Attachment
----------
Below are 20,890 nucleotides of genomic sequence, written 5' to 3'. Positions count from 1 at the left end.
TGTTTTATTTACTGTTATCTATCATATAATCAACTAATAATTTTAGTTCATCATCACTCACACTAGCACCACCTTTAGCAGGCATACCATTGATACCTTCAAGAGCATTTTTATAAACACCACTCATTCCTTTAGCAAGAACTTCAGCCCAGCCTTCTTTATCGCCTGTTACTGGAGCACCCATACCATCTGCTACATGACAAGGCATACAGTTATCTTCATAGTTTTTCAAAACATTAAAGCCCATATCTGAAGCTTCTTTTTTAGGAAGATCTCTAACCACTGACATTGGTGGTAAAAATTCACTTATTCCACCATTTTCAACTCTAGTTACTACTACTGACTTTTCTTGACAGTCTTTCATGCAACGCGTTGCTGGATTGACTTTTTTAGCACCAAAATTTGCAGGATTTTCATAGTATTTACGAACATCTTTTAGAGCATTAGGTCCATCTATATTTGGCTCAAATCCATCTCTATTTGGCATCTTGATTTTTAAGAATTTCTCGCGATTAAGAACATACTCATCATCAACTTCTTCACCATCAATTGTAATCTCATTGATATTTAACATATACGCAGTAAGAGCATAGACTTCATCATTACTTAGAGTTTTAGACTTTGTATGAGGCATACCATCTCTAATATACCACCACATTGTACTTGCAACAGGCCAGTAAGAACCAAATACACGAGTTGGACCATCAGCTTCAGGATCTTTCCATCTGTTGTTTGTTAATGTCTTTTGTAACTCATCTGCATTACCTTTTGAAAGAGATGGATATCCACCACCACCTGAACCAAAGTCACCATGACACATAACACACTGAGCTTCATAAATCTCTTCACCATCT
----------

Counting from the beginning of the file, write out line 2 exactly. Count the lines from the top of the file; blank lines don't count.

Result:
TGTTTTATTTACTGTTATCTATCATATAATCAACTAATAATTTTAGTTCATCATCACTCACACTAGCACCACCTTTAGCAGGCATACCATTGATACCTTCAAGAGCATTTTTATAAACACCACTCATTCCTTTAGCAAGAACTTCAGCCCAGCCTTCTTTATCGCCTGTTACTGGAGCACCCATACCATCTGCTACATGACAAGGCATACAGTTATCTTCATAGTTTTTCAAAACATTAAAGCCCATATCTGAAGCTTCTTTTTTAGGAAGATCTCTAACCACTGACATTGGTGGTAAAAATTCACTTATTCCACCATTTTCAACTCTAGTTACTACTACTGACTTTTCTTGACAGTCTTTCATGCAACGCGTTGCTGGATTGACTTTTTTAGCACCAAAATTTGCAGGATTTTCATAGTATTTACGAACATCTTTTAGAGCATTAGGTCCATCTATATTTGGCTCAAATCCATCTCTATTTGGCATCTTGATTTTTAAGAATTTCTCGCGATTAAGAACATACTCATCATCAACTTCTTCACCATCAATTGTAATCTCATTGATATTTAACATATACGCAGTAAGAGCATAGACTTCATCATTACTTAGAGTTTTAGACTTTGTATGAGGCATACCATCTCTAATATACCACCACATTGTACTTGCAACAGGCCAGTAAGAACCAAATACACGAGTTGGACCATCAGCTTCAGGATCTTTCCATCTGTTGTTTGTTAATGTCTTTTGTAACTCATCTGCATTACCTTTTGAAAGAGATGGATATCCACCACCACCTGAACCAAAGTCACCATGACACATAACACACTGAGCTTCATAAATCTCTTCACCATCT